Reply
          2. The Rev Kev

            That support also included “flying the Hump” which was a massive aerial supply corridor over pretty bad conditions to supply China from India. Nearly 600 aircraft were lost or written off and about 1,700 men were dead or missing. One pilot that arrived for duty there was listening to reports at headquarters and that morning several aircraft were lost and a coupla dozen men dead. And not one was shot down by the Japanese. I think that his laconic comment was “The Hump. Not to be confused with a wartime operation.” More on this epic feat at-

            https://en.wikipedia.org/wiki/The_Hump

            Reply
        2. ObjectiveFunction

          Read Barbara Tuchman “Stilwell and the American Experience in China”. The bipartisan American “China Lobby” pumped up KMT-‘ruled’ (lol) China as far more capable and committed “full partner ine war effort” than it actually was, abetted by the charming Madame Chiang.

          As more pragmatic Americans arrived in the “CBI Theater” after 1941 they quickly realized the military limitations of their ally, as well as the logistical nightmare of ‘the Hump’, which wasn’t overcome (Ledo Road) until 1945 when the Pacific War had already been decided on other fronts.

          Reply
          1. Wukchumni

            That’s a great book…

            Stilwell called Chiang Kai-Shek “The little dummy” or “Peanut” in his reports back to DC.

            …he had much contempt for the man

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      3. MyLessThanPrimeBeef

        It is easy for Beijing to remind Chinse of European colonialism.

        They only have to show on TV all the treasures in Fountainbleu, other wester museums and palaces, and various high end auctions.

        Reply
  6. David

    I’m old enough to remember the lip-smacking relish with which the economic polices of Deng Xiao-Ping were greeted in the late 1970s, as though the Chinese (in the 1960s an ant-like society of robot fanatics) had realised they were wrong and embraced capitalism. When you consider Chinese history and society, no conceivable evolution in that country after 1976 could have lived up to the hype. And that hype was itself made worse by the widespread assumption after 1989 that there was only one way forward, economically and culturally, and that the Chinese would necessarily adopt it. Dissatisfaction guaranteed.
    And I wouldn’t quote policy towards the Soviet Union as a success either. Kennan and co catastrophically misjudged the paranoid defensiveness of the Soviets after their terrible experiences between 1941 and 1945. Fortunately the world didn’t come to an end, though it could have. In the end the West (and especially the US) is simply not very good at understanding other civilisations.

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    1. Watt4Bob

      And I wouldn’t quote policy towards the Soviet Union as a success either. Kennan and co catastrophically misjudged the paranoid defensiveness of the Soviets after their terrible experiences between 1941 and 1945. Fortunately the world didn’t come to an end, though it could have. In the end the West (and especially the US) is simply not very good at understanding other civilisations.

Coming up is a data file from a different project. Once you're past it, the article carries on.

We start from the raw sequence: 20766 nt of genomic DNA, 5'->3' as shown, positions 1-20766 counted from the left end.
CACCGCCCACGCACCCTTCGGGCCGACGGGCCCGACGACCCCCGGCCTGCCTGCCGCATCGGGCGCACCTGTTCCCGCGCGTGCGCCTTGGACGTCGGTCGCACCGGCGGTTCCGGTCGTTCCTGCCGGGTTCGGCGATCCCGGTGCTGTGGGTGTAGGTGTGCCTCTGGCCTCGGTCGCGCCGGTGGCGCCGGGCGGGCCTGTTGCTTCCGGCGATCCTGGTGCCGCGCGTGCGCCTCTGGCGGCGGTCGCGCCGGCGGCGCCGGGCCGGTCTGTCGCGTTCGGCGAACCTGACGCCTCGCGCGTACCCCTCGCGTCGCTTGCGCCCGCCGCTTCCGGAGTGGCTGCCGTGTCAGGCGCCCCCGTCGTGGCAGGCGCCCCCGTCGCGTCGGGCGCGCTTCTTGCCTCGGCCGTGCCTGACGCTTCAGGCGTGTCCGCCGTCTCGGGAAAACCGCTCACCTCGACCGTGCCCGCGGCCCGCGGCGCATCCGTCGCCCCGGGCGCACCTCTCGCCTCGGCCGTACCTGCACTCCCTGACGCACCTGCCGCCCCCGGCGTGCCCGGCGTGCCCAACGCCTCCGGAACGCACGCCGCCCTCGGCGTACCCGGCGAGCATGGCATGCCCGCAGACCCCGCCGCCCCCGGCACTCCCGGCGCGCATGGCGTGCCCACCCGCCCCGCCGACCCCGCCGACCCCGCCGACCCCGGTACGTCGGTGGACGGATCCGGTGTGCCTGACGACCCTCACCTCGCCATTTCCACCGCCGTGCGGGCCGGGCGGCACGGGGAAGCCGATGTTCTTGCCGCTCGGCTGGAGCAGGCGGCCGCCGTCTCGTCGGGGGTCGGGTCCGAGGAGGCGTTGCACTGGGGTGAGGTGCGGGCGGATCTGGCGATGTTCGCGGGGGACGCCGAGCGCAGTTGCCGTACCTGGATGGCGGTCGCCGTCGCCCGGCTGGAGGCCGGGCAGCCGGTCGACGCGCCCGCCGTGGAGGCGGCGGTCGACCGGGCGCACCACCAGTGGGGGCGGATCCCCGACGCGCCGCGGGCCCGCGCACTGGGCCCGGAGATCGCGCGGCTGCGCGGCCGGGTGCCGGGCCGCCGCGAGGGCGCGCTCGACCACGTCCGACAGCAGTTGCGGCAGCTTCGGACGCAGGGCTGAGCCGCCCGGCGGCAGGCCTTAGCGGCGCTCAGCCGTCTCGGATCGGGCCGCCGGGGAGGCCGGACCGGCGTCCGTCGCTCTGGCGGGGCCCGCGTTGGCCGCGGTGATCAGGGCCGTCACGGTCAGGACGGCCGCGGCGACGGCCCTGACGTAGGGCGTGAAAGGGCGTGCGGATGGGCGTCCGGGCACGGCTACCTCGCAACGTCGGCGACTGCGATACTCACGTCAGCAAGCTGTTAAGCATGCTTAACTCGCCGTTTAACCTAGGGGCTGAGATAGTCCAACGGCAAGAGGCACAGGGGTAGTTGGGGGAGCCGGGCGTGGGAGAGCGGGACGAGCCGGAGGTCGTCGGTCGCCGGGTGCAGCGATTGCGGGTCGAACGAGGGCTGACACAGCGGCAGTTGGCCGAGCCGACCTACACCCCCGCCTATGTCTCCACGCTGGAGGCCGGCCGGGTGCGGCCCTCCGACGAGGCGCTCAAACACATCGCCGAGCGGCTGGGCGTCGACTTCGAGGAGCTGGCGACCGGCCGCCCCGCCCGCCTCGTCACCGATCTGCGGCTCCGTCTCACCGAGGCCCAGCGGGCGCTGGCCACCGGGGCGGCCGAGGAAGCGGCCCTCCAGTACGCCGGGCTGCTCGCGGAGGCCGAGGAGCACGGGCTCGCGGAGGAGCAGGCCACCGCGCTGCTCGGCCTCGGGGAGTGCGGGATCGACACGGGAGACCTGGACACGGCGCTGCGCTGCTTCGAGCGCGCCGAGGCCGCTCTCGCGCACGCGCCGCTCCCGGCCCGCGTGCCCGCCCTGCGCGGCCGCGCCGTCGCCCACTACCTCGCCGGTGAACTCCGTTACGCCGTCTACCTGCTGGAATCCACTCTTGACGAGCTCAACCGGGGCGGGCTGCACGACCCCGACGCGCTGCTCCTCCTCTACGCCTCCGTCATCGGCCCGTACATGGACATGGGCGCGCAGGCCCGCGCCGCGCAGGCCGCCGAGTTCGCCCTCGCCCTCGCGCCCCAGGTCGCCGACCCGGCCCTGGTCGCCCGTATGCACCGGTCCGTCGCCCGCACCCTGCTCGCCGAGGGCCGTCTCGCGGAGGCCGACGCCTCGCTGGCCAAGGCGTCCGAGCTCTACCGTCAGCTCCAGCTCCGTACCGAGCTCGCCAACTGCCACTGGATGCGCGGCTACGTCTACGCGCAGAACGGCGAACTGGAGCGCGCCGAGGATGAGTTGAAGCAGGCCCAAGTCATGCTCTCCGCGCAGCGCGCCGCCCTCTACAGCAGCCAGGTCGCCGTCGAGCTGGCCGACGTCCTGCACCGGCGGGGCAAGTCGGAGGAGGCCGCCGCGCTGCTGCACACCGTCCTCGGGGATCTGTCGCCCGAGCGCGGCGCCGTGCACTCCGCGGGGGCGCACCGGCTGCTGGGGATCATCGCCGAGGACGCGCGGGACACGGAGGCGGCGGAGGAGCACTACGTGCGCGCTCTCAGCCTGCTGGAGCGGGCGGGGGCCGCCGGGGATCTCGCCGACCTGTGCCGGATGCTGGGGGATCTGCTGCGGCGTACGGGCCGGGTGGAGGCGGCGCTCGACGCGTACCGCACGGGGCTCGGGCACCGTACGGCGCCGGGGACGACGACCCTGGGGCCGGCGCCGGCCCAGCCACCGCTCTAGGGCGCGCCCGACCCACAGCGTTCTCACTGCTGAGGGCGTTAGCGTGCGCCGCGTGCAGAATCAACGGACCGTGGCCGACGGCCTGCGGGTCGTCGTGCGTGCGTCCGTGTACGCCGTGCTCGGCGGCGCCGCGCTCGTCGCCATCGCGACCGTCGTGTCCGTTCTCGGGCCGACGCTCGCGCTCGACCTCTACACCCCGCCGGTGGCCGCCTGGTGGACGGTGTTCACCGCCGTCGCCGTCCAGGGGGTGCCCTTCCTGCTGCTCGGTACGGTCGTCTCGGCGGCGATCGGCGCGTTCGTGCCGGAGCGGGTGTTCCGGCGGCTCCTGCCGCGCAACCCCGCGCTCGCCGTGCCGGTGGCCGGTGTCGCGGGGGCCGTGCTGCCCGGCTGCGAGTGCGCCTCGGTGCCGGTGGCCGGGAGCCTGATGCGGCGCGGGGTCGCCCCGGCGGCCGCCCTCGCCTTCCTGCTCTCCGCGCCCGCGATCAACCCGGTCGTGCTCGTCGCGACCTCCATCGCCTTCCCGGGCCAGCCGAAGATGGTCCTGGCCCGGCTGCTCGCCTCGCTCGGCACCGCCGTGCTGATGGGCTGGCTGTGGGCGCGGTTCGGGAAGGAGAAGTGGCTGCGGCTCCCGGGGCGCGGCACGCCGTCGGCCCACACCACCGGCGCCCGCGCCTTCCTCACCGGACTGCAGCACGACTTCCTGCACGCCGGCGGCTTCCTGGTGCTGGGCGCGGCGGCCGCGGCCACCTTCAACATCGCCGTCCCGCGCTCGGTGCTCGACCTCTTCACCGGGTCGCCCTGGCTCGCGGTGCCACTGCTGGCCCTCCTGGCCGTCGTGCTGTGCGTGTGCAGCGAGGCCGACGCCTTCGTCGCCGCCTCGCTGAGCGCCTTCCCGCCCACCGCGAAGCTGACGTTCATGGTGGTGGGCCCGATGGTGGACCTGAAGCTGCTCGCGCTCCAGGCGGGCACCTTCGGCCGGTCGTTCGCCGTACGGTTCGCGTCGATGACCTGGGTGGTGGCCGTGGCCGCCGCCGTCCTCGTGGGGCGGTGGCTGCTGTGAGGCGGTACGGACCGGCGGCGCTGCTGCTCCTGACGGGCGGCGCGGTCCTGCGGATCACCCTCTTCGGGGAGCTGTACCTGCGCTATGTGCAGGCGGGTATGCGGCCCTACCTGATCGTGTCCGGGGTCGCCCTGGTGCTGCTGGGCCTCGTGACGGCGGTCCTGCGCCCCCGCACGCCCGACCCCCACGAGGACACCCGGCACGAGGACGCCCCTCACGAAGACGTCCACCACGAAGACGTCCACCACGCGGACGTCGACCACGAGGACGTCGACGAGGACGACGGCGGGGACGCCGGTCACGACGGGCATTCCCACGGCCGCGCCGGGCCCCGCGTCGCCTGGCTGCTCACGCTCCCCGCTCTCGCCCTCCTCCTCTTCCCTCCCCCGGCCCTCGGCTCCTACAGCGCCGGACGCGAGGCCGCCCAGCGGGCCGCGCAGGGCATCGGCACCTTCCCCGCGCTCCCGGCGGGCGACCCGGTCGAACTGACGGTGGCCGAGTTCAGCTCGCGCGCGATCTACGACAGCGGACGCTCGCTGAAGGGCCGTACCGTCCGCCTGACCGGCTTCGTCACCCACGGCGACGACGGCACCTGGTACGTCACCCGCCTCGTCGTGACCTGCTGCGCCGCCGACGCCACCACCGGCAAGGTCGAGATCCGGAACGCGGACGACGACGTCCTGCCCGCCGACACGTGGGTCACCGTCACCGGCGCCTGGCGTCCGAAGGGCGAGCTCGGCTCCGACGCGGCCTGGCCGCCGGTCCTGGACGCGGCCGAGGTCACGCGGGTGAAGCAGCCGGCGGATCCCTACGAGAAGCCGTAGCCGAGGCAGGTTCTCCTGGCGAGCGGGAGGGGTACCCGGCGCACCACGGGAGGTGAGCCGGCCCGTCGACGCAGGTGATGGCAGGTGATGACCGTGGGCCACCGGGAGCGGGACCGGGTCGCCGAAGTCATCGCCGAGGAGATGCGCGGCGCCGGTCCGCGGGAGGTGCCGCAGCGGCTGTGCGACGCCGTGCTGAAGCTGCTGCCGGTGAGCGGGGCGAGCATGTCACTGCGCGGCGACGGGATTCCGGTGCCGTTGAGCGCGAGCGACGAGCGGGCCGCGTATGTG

Yes, that bit about Kennan’s ‘famous telegram’ caught my attention too.

      That telegram constitutes one of the foundations of the cold-war, and the MIC, and gives me reason to doubt the rest of the ‘analysis‘.

      There was a lot of money made in building the “Chimerica Nexus“, and it looks like a lot of money will be made in defending the West’s interests now that the relationship has ‘evolved‘.

      Reply
      1. Marshall Auerback

        If you actually read Kennan’s analysis, he most certainly did NOT misjudge the paranoid defensiveness of the Soviets. In fact, he specifically called attention to it. I think many of the imperialist adventures of the post-WWII era that have been wrongly ascribed to Kennan came from more aggressive American attempts to roll back Communist influence, via proxy wars, covert warfare, CIA-engineered coups, etc. Kennan’s aims by contrast, were CONTAINMENT, not overthrow. He was not a Kissinger or even a modern-day John Bolton and in fact he decried many of the actions undertaken in his name by the end of his life.

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        1. Watt4Bob

          I don’t think you’ll find me blaming Kennan for the way his analysis was put to use, but it was put to use, and that by the architects of the cold war, the security state, and the MIC.

          My guess is that he thought he was communicating with rational actors, when in fact he ended up enabling people who already had an agenda far different than his.

          The fact that Kennan didn’t intend, by writing the telegram, and then his ‘X’ article, to advocate for an aggressive, militarized posture towards Russia, that is what his efforts ended up being used for.

          My real argument is with this part of your analysis;

          The problem is that the whole basis of the Chinese Communist Party’s national legitimacy has been predicated on its continuing ability to deliver growth and prosperity to its people. Minus the prosperity, the party’s political position becomes more tenuous, especially as it is increasingly identified as a proximate source for Cold War 2.0.

          IMHO, the real proximate source for Cold War 2.0 is the MIC’s insistence on business as usual, and, on a related front, our waning ability to deliver a fair share of our nation’s prosperity to ‘our’ people.

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          1. Lambert Strether

            > The problem is that the whole basis of the Chinese Communist Party’s national legitimacy has been predicated on its continuing ability to deliver growth and prosperity to its people.